And also … this is funny on its own. One thing I make sure of is the person we’re zeroing in on has some philosophical situational kinship to Larry David. This guy is trolling Trump. He’s not in an uncomfortable situation; he holds the power here. I can’t really think of an episode of “Curb Your Enthusiasm” where Larry David emerges victorious and is getting his reward as the camera swoops in on him. It’s a complete inversion of the “Curb” formula. It’s just fundamentally wrong. This meme isn’t about just identifying anything, isolating it and putting in the music.

But is it just this one guy? Or are there lots of these bad uses?

Mr. Richards quickly found four more examples as well as “the one that really set me off,” which came from The Daily Beast’s Twitter account.

It’s not just people working at media companies who are abusing the meme. Celebrities (or “celebs” for short) are now exploiting it for their own viral success.

Jaden Smith? I would expect this type of online self-indulgence from Will, Jada, Willow or even Trey, but I thought you had more integrity than this. I guess I was wrong.

Why do so many of these include the president?

The not-very-funny answer is that Trump is such a dominant figure across all media. And a lot of people on Twitter want to see him look like a loser.

How can you get mad at people for ripping you off when the meme is taken from somewhere else?

I’ve sort of appointed myself the social media guardian of Larry David and HBO slash Warner Media’s intellectual property. I justify that by being something of an originator, I might go as far to call myself a pioneer of this meme, much like Marie Curie or Alexander Graham Bell, spreading knowledge of a pre-existing truth.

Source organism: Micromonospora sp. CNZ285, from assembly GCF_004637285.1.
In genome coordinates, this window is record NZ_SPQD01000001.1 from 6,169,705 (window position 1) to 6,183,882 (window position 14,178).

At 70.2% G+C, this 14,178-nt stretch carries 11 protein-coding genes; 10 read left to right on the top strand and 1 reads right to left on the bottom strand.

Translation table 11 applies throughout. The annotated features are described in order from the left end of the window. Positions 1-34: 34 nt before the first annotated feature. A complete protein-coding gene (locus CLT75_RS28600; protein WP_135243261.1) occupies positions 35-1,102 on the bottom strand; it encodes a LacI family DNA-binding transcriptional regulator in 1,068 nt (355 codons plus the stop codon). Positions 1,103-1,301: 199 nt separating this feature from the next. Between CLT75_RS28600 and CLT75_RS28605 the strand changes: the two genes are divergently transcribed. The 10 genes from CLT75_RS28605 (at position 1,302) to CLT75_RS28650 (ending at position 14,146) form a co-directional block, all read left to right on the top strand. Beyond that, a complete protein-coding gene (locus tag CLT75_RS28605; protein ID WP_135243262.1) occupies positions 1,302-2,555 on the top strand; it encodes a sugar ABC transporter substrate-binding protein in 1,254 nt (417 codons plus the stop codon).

I suppose maybe the best way to say this is that within the territory of Twitter, I am the gatekeeper of this meme, this particular way of using this content. Larry David has no social presence. In a way, I’m his unintentional surrogate and I like to think that he would absolutely agree. In fact, if you happen to reach out to Larry David for this article and he declines to comment or doesn’t respond, that silence would qualify would as absolute consent and complete agreement with me.

Mr. David did, in fact, respond, when asked to comment on the phenomenon. “I don’t know anything about this,” he said in an email. “Every now and then someone will send me something with ‘Curb’ music at the end. Some of them I find mildly amusing, some not. Have never really given it any thought except for wondering why anyone would do it.

I wonder if you can retire a meme. It kind of reminds me of the cartoonist who drew Pepe. (Matt Furie’s creation, Pepe the frog, was appropriated by white supremacists, leading him, in one memorable phrase, to go “legally nuclear.”)